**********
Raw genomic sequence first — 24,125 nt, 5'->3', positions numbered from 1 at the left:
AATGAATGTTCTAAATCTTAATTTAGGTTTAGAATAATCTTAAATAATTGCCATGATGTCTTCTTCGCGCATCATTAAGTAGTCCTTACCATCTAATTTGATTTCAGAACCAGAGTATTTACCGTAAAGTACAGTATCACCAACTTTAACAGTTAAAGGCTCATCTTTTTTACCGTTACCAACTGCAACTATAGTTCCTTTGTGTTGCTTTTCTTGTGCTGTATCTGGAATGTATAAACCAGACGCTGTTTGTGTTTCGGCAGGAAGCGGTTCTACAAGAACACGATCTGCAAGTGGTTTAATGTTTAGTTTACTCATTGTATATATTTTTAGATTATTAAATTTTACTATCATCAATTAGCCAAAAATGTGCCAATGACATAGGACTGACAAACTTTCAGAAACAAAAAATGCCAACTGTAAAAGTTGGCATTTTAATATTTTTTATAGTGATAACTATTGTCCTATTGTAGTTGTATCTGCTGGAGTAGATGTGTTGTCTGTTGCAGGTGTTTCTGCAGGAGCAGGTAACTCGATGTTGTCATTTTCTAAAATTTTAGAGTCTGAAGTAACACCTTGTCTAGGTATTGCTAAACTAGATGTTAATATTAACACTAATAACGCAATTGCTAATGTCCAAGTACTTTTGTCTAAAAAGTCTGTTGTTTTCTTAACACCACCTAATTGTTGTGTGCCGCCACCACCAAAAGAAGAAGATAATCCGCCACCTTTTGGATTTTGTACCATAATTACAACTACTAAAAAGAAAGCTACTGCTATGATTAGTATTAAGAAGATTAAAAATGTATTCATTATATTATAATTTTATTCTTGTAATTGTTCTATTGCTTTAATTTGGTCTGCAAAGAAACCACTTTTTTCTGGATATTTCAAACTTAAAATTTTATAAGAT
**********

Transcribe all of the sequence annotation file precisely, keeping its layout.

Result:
Raw genomic sequence first — 24,125 nt, 5'->3', positions numbered from 1 at the left:
AATGAATGTTCTAAATCTTAATTTAGGTTTAGAATAATCTTAAATAATTGCCATGATGTCTTCTTCGCGCATCATTAAGTAGTCCTTACCATCTAATTTGATTTCAGAACCAGAGTATTTACCGTAAAGTACAGTATCACCAACTTTAACAGTTAAAGGCTCATCTTTTTTACCGTTACCAACTGCAACTATAGTTCCTTTGTGTTGCTTTTCTTGTGCTGTATCTGGAATGTATAAACCAGACGCTGTTTGTGTTTCGGCAGGAAGCGGTTCTACAAGAACACGATCTGCAAGTGGTTTAATGTTTAGTTTACTCATTGTATATATTTTTAGATTATTAAATTTTACTATCATCAATTAGCCAAAAATGTGCCAATGACATAGGACTGACAAACTTTCAGAAACAAAAAATGCCAACTGTAAAAGTTGGCATTTTAATATTTTTTATAGTGATAACTATTGTCCTATTGTAGTTGTATCTGCTGGAGTAGATGTGTTGTCTGTTGCAGGTGTTTCTGCAGGAGCAGGTAACTCGATGTTGTCATTTTCTAAAATTTTAGAGTCTGAAGTAACACCTTGTCTAGGTATTGCTAAACTAGATGTTAATATTAACACTAATAACGCAATTGCTAATGTCCAAGTACTTTTGTCTAAAAAGTCTGTTGTTTTCTTAACACCACCTAATTGTTGTGTGCCGCCACCACCAAAAGAAGAAGATAATCCGCCACCTTTTGGATTTTGTACCATAATTACAACTACTAAAAAGAAAGCTACTGCTATGATTAGTATTAAGAAGATTAAAAATGTATTCATTATATTATAATTTTATTCTTGTAATTGTTCTATTGCTTTAATTTGGTCTGCAAAGAAACCACTTTTTTCTGGATATTTCAAACTTAAAATTTTATAAGAT